Munich Personal RePEc Archive

Decentralization, Local Government Reforms and Perceptions of Local Actors: The Greek Case

Ioannidis, Panos (2015): Decentralization, Local Government Reforms and Perceptions of Local Actors: The Greek Case.

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Abstract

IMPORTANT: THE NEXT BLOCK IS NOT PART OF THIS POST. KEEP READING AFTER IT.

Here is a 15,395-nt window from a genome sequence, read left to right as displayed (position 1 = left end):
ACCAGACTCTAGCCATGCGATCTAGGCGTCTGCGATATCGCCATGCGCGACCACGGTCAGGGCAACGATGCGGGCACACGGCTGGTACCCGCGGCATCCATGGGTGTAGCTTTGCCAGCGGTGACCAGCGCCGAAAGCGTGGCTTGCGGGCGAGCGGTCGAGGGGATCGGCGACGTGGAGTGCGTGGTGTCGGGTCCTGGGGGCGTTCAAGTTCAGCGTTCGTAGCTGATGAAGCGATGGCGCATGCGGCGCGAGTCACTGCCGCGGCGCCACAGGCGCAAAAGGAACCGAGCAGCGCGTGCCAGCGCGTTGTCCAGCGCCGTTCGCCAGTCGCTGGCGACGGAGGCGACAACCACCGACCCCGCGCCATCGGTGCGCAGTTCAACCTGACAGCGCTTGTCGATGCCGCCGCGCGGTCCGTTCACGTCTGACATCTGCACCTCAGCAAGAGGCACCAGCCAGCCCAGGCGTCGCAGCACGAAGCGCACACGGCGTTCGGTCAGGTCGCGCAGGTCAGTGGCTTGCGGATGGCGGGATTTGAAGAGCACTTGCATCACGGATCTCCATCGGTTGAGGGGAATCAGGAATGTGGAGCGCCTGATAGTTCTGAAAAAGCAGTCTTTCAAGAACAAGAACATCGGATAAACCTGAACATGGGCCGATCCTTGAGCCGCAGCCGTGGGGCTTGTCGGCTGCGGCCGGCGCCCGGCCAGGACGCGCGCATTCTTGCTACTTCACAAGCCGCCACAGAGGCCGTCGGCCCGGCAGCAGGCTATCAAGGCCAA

Decentralization deployed in the last two decades in Greece via two local government reforms. Kapodistrias Plan and Kallikrates Project amalgamated successively the huge number of 5.775 municipalities and communities into 325 enlarged municipalities, institutionalized the 13 regions as second tiers of local government and transferred an unparalleled set of rights and powers to municipalities and regions. The abovementioned reforms changed the operation of local governments and established new conditions for the role of local actors in regional planning. This paper aims to assess the decentralization process in Greece, by taking into account the perceptions of local actors. A primary research was held in Eastern Macedonia and Thrace region, in order to understand the affiliation of local actors to the reforms. Results demonstrate that Kapodistrias reform had bigger social acceptance than Kallikrates, as economic crisis and rough spatial planning deter the effective implementation of the second wave of reforms. Non institutional actors and members of societal and cultural organizations perceived more substantially the reforms, than institutional actors and non members of local organizations did. Further improvements are necessary for the modernization of Greek local governments, in the fields of financial decentralization and administrative capacity

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